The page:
Secondly, to enter a game that you can’t win suggests that people are trusting to luck or believe the process to be a random one – it is simply not a feet-on-the-ground outlook and plus it clogs up the system.
Thirdly, the feedback from the evaluators at the first stage is often so general that many researchers find it unsatisfactory and learn nothing from it which makes nonsense of the idea that to try and fail might teach the researcher something, it invariably doesn’t.
Fourthly, there is a real danger of some researchers receiving what Freudians might call a ‘narcissistic wound’. In fact, it would appear that more than in other programmes the ERC can make researchers feel exposed and sometimes slightly apprehensive. This is mostly to do, I imagine, with the fact that the ERC programmes demand, uniquely, that individual researchers are asked to try to speak ‘in their own voice’ about very basic issues in their professional field in which they are, correctly, very highly invested. Also, the work is reviewed by peers, so it might seem that the proposal and its fate holds up a mirror and researchers take what they see reflected there very personally.
So, particularly in regard to writing a failed proposal I have seen some researchers take it very much to heart and to take some time to recover their confidence in their work and so writing a proposal that doesn’t fit the programme can be a very negative experience indeed. The result can often be that researchers have an increasingly cynical reaction to the programmes (and to all research funding programmes by association, in fact) believing that it is luck, or lobbying or other behind the scenes work, or the cv alone that wins and their experience sours their thinking about the ERC unnecessarily. Of course, the answer is to develop a thicker skin and shrug off the disappointment – but that would take post-proposal therapeutic sessions that no one, yet, has asked me to conduct…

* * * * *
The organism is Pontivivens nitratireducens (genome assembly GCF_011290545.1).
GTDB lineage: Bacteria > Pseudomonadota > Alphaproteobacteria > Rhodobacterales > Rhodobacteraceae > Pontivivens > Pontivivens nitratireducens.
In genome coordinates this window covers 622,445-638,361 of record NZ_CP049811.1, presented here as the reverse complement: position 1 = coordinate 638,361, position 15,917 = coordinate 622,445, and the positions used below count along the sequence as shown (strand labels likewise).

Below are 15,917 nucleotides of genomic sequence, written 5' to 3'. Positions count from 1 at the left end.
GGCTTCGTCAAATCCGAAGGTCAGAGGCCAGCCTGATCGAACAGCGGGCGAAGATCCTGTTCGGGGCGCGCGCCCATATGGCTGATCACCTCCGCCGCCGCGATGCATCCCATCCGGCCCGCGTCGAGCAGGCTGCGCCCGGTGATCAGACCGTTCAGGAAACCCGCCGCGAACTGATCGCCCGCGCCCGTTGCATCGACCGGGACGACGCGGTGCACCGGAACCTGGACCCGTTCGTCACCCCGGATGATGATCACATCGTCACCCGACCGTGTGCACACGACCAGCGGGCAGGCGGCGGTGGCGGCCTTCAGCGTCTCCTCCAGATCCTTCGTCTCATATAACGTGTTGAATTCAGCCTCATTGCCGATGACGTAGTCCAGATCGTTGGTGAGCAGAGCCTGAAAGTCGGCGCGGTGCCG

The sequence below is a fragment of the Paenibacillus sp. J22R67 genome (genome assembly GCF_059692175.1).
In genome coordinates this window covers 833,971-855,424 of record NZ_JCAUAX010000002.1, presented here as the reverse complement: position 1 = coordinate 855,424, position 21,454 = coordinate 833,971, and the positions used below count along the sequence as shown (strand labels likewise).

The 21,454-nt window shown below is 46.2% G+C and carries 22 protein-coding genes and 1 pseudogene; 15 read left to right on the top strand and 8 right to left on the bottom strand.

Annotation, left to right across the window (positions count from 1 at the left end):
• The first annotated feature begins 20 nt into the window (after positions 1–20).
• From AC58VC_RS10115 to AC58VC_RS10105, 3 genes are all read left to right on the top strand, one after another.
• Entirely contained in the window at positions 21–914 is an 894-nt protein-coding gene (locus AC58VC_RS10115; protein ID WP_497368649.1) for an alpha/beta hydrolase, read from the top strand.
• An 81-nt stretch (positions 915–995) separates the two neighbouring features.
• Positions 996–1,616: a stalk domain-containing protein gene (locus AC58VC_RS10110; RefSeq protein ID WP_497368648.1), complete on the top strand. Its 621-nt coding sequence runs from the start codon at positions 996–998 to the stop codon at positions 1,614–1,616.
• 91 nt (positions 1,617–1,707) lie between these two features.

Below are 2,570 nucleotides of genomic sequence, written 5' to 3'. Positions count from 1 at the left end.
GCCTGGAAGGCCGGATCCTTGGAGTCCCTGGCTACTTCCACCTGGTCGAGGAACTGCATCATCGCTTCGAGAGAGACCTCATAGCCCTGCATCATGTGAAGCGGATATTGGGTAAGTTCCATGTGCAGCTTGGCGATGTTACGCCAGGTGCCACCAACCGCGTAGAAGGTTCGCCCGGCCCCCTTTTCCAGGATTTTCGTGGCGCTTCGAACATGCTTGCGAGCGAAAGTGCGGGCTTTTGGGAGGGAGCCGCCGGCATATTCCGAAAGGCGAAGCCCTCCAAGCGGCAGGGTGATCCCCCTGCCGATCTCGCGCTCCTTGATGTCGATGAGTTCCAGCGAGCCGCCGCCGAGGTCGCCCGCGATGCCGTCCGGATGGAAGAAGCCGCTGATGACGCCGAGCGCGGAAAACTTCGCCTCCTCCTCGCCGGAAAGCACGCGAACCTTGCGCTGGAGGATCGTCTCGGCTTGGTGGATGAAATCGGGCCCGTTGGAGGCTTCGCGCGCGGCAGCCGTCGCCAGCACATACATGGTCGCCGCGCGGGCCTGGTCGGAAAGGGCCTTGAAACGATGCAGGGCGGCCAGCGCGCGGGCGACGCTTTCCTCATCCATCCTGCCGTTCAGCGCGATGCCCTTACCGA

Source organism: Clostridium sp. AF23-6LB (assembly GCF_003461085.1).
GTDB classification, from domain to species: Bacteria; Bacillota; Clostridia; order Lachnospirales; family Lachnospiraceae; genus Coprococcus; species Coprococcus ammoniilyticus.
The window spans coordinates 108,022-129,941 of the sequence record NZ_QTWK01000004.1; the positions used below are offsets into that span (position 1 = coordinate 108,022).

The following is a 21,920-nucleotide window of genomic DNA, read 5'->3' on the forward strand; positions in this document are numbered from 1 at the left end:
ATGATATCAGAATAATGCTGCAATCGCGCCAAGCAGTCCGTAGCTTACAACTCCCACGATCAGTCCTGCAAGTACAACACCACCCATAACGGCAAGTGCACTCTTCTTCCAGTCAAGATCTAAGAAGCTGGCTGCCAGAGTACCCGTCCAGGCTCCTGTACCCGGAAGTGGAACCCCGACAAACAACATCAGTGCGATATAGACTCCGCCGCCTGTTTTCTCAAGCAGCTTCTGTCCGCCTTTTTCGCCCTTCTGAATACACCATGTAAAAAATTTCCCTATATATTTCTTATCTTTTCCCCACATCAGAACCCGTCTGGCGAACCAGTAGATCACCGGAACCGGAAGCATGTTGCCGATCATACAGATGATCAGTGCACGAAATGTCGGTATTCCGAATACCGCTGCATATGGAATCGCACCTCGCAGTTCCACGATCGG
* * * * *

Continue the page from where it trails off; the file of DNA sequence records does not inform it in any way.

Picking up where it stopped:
And the last point, and the most obvious is that there are restrictions in place to deter research from submitting less strong proposals i.e., a one or two year delay is put on resubmission for those scoring ‘B’ or ‘C’ during the first round evaluation.
In conclusion, therefore, the very first thing to do and the first thing that I do will all researchers that I work with on proposal reviews is to get a clear view on eligibility – is the idea groundbreaking and single researcher driven and does the principle investigator meet the basic entry criteria as well as having a credible track record in the field. If not then my first advice is always to wait rather than to proceed – the ERC is not going to go away and some issues such as improving a cv or building credibility in a new research area are like turning around a large ship, they take some time to do. All the effort that is put into failed bids can be better used in strategic and longer term work to build a winning position for future rounds. So, with all the pressures acting on researchers it will be tempting to try and to hope. However, the evaluation process in my experience is very efficient and the hopeful candidates in the overwhelming majority of cases are quickly weeded out and score poorly. If in doubt, don’t start writing would be my advice, think strategically and plan for the longer term – this may seem obvious, and it is, but many researchers plough on with little chance of success when it would be more sensible to come back to the ERC programmes when they are in stronger position to win.